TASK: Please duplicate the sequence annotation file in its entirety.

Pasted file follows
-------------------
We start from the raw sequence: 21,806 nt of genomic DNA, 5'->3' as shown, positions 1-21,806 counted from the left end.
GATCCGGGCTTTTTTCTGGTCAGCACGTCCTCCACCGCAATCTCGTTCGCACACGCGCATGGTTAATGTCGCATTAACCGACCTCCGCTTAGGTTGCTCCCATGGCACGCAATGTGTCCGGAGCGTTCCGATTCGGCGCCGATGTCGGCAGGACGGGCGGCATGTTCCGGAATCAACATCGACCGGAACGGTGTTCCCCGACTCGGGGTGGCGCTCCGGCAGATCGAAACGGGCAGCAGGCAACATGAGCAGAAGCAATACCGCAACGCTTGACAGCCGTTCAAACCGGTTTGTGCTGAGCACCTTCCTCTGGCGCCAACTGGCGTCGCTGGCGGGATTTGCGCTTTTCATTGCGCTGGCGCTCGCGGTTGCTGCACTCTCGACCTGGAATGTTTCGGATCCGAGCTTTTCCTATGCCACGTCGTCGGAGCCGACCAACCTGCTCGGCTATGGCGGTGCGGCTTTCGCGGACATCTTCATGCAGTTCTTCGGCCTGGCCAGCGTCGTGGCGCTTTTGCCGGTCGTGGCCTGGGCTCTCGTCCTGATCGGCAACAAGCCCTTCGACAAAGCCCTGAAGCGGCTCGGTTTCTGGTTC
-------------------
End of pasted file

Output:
We start from the raw sequence: 21,806 nt of genomic DNA, 5'->3' as shown, positions 1-21,806 counted from the left end.
GATCCGGGCTTTTTTCTGGTCAGCACGTCCTCCACCGCAATCTCGTTCGCACACGCGCATGGTTAATGTCGCATTAACCGACCTCCGCTTAGGTTGCTCCCATGGCACGCAATGTGTCCGGAGCGTTCCGATTCGGCGCCGATGTCGGCAGGACGGGCGGCATGTTCCGGAATCAACATCGACCGGAACGGTGTTCCCCGACTCGGGGTGGCGCTCCGGCAGATCGAAACGGGCAGCAGGCAACATGAGCAGAAGCAATACCGCAACGCTTGACAGCCGTTCAAACCGGTTTGTGCTGAGCACCTTCCTCTGGCGCCAACTGGCGTCGCTGGCGGGATTTGCGCTTTTCATTGCGCTGGCGCTCGCGGTTGCTGCACTCTCGACCTGGAATGTTTCGGATCCGAGCTTTTCCTATGCCACGTCGTCGGAGCCGACCAACCTGCTCGGCTATGGCGGTGCGGCTTTCGCGGACATCTTCATGCAGTTCTTCGGCCTGGCCAGCGTCGTGGCGCTTTTGCCGGTCGTGGCCTGGGCTCTCGTCCTGATCGGCAACAAGCCCTTCGACAAAGCCCTGAAGCGGCTCGGTTTCTGGTTC